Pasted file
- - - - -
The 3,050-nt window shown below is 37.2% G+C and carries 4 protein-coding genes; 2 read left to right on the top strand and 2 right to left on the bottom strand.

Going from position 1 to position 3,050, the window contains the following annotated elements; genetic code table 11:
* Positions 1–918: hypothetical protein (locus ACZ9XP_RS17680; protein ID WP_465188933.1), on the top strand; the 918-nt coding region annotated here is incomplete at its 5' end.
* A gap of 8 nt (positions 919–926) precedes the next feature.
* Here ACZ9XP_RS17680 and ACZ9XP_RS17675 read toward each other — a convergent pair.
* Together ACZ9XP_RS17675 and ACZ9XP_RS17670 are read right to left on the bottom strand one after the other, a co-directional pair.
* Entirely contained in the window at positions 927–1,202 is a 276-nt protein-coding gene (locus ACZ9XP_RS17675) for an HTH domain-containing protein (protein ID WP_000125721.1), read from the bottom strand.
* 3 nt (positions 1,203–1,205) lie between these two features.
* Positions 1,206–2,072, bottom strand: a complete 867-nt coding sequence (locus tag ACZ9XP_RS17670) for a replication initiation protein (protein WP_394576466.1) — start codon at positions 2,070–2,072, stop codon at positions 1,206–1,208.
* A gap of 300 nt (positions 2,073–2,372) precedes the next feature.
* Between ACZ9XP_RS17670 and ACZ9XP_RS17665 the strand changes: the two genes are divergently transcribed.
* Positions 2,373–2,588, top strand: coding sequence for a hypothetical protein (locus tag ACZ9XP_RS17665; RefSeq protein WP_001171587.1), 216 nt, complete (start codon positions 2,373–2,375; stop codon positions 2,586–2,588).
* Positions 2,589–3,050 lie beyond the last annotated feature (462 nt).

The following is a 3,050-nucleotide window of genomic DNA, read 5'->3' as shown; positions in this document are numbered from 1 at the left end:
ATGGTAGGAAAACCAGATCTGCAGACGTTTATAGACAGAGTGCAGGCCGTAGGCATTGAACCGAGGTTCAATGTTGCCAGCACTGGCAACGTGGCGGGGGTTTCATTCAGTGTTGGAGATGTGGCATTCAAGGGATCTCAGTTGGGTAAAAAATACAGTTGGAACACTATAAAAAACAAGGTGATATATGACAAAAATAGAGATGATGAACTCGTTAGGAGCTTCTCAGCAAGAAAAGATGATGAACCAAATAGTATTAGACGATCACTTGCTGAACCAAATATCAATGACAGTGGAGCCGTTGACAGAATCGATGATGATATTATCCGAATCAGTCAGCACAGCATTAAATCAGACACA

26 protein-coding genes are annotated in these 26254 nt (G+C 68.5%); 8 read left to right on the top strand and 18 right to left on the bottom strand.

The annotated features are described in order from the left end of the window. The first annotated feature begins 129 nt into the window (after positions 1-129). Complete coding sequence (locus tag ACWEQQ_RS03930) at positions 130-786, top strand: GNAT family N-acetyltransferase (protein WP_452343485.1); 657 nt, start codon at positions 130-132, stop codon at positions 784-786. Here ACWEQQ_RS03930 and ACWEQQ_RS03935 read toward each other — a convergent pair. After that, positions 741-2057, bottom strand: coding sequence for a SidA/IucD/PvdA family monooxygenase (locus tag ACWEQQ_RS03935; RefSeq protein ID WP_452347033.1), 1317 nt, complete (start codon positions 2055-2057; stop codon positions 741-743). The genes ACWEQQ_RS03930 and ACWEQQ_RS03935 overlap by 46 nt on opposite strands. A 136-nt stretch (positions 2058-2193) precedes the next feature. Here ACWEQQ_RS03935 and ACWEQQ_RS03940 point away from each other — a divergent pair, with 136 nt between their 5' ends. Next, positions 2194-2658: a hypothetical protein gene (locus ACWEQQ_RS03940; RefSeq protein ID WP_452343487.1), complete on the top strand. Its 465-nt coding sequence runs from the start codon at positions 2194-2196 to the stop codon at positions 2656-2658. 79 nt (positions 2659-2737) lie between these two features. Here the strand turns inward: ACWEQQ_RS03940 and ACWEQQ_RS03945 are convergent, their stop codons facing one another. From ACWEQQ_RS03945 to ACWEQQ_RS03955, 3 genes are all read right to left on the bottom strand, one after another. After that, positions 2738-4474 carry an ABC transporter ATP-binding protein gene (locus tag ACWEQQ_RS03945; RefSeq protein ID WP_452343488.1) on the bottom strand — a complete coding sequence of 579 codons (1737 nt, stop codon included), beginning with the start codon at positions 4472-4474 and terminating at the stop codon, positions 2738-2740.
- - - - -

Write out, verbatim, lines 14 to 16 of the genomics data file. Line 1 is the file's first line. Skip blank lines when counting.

The following is a 3,050-nucleotide window of genomic DNA, read 5'->3' as shown; positions in this document are numbered from 1 at the left end:
ATGGTAGGAAAACCAGATCTGCAGACGTTTATAGACAGAGTGCAGGCCGTAGGCATTGAACCGAGGTTCAATGTTGCCAGCACTGGCAACGTGGCGGGGGTTTCATTCAGTGTTGGAGATGTGGCATTCAAGGGATCTCAGTTGGGTAAAAAATACAGTTGGAACACTATAAAAAACAAGGTGATATATGACAAAAATAGAGATGATGAACTCGTTAGGAGCTTCTCAGCAAGAAAAGATGATGAACCAAATAGTATTAGACGATCACTTGCTGAACCAAATATCAATGACAGTGGAGCCGTTGACAGAATCGATGATGATATTATCCGAATCAGTCAGCACAGCATTAAATCAGACACA

26 protein-coding genes are annotated in these 26254 nt (G+C 68.5%); 8 read left to right on the top strand and 18 right to left on the bottom strand.